Dr. Margie PinnellKettering Labs 361
Join Us This Summer!
If you are a high-school or middle-school science, technology, engineering, and mathematics (STEM) teacher, join us this summer for the University of Dayton's Engineering Innovation and Design for STEM Teachers program. This federally funded, six-week NSF-RET experience is sponsored by the National Science Foundation, the University of Dayton Schools of Engineering and Education and the Dayton Regional STEM Center.
8:30 a.m.-4 p.m., Monday through Friday, for six weeks with a 45-60 minute break for lunch (lunch on your own); additional post-participation commitment with additional stipend for teachers (STEM Fellow or STEM ambassador) plus post-program evaluation. (Follows the University of Dayton's holiday schedule — Fourth of July is observed)
Below are the objectives of our six-week NSF-RET experience:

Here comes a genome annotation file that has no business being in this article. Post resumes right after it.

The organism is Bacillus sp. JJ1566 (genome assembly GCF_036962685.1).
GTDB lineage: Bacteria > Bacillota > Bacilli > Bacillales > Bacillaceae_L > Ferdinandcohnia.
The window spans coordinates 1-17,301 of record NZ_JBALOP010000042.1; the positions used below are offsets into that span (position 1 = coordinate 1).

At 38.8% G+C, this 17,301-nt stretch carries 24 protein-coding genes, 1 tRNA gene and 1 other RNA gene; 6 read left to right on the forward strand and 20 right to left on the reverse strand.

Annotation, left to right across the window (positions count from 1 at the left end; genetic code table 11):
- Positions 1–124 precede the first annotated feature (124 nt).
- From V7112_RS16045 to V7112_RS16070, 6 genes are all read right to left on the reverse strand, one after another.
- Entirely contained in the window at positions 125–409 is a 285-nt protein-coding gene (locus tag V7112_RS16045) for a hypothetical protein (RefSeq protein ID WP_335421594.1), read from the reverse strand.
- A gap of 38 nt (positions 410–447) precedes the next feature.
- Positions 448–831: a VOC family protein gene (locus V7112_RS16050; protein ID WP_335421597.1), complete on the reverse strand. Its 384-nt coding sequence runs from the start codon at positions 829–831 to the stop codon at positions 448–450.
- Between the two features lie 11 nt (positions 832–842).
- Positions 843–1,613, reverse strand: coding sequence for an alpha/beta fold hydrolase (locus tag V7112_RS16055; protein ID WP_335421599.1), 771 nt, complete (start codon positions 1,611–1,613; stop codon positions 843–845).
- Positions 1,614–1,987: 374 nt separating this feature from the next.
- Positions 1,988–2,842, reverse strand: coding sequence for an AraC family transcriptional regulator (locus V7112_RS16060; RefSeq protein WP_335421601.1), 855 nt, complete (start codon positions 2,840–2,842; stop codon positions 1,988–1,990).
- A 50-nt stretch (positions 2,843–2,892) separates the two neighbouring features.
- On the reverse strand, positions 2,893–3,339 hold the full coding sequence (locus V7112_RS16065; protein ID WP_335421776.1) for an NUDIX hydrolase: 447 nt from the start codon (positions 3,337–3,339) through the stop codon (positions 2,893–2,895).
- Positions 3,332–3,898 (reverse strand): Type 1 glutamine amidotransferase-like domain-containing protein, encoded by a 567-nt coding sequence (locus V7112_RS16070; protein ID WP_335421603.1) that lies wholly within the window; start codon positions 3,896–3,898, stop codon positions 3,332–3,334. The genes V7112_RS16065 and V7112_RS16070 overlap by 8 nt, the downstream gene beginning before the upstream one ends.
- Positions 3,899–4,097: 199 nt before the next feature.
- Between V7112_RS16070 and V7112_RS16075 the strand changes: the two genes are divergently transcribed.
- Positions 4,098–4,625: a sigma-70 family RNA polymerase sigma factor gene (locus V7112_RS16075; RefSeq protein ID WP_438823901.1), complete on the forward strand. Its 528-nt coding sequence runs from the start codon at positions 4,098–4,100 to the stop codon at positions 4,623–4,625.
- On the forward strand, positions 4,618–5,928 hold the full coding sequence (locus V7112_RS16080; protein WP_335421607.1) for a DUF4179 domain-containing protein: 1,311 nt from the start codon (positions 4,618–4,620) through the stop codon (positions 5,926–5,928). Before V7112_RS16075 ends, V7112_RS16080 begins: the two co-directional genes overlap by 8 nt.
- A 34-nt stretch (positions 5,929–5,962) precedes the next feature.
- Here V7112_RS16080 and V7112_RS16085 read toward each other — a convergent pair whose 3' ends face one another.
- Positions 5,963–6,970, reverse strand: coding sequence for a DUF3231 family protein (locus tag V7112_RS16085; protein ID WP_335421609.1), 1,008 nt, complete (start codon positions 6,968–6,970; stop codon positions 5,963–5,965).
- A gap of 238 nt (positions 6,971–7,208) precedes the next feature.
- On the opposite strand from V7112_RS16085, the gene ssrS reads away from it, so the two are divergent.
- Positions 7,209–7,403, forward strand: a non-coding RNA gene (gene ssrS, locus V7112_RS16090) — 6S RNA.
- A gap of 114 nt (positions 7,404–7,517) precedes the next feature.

- Transfer the program’s team-based engineering design and innovation activities to the teachers’ classroom activities.
- Spark the interest of the teachers in STEM through exposure to modern engineering tools and technologies.
- Foster collaboration and networking possibilities through interaction with real-world engineering industry, government and not-for-profit project mentors.
- Provide teachers with a greater understanding of the social relevance of engineering; provide teachers with a better understanding of engineering careers.
- Develop and transfer inquiry based curriculum, innovative pedagogy and new engineering knowledge into STEM classroom activities.
- Facilitate the exchange of knowledge, ideas and concepts among team members.
- Enhance leadership opportunities for teachers through the program’s professional development for STEM teachers component, including obtaining STEM credentials through on-going engagement with the DRSC.
- Foster long-term collaborative partnerships between K-12 STEM teachers, the university research community, local engineering professionals, and the DRSC through a substantial follow-up plan; and (9) empower teachers so that they will be more likely to provide K-12 students more learning experiences that incorporate engineering innovation and design.